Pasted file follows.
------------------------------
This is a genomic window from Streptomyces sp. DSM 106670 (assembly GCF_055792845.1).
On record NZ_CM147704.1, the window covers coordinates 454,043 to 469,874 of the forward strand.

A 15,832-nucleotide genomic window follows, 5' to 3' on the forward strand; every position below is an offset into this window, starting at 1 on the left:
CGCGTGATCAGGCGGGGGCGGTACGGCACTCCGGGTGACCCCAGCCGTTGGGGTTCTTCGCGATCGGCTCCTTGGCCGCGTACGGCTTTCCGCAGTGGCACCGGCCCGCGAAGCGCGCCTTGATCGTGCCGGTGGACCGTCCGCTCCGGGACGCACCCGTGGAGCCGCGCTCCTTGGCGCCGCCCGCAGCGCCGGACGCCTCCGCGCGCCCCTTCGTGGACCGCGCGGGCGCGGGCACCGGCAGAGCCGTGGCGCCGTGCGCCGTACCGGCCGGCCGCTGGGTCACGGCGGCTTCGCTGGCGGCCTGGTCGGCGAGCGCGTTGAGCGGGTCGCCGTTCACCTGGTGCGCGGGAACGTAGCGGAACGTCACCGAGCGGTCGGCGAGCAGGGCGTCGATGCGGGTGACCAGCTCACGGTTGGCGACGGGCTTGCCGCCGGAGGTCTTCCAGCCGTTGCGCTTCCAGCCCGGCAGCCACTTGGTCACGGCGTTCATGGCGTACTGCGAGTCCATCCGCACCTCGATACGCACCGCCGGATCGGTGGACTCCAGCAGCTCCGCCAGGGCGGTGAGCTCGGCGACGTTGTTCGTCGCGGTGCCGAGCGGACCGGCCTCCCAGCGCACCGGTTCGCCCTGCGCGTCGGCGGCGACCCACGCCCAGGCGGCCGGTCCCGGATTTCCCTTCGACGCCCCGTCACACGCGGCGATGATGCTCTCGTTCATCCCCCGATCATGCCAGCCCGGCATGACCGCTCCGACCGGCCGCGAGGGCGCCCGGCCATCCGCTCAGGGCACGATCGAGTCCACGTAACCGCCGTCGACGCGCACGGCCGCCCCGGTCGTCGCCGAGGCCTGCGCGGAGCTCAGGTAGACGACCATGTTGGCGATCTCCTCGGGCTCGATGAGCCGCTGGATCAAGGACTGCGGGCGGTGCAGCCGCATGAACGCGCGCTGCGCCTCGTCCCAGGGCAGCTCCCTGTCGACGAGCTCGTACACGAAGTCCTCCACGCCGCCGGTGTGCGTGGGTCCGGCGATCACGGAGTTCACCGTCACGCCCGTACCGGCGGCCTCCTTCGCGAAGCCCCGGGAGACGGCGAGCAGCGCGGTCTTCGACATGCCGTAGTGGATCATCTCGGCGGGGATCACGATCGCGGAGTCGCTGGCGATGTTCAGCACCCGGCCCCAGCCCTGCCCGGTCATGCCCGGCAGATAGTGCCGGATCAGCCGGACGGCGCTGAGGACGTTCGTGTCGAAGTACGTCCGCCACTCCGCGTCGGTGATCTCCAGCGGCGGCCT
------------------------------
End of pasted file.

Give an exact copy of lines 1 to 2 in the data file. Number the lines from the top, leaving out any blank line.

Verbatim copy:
This is a genomic window from Streptomyces sp. DSM 106670 (assembly GCF_055792845.1).
On record NZ_CM147704.1, the window covers coordinates 454,043 to 469,874 of the forward strand.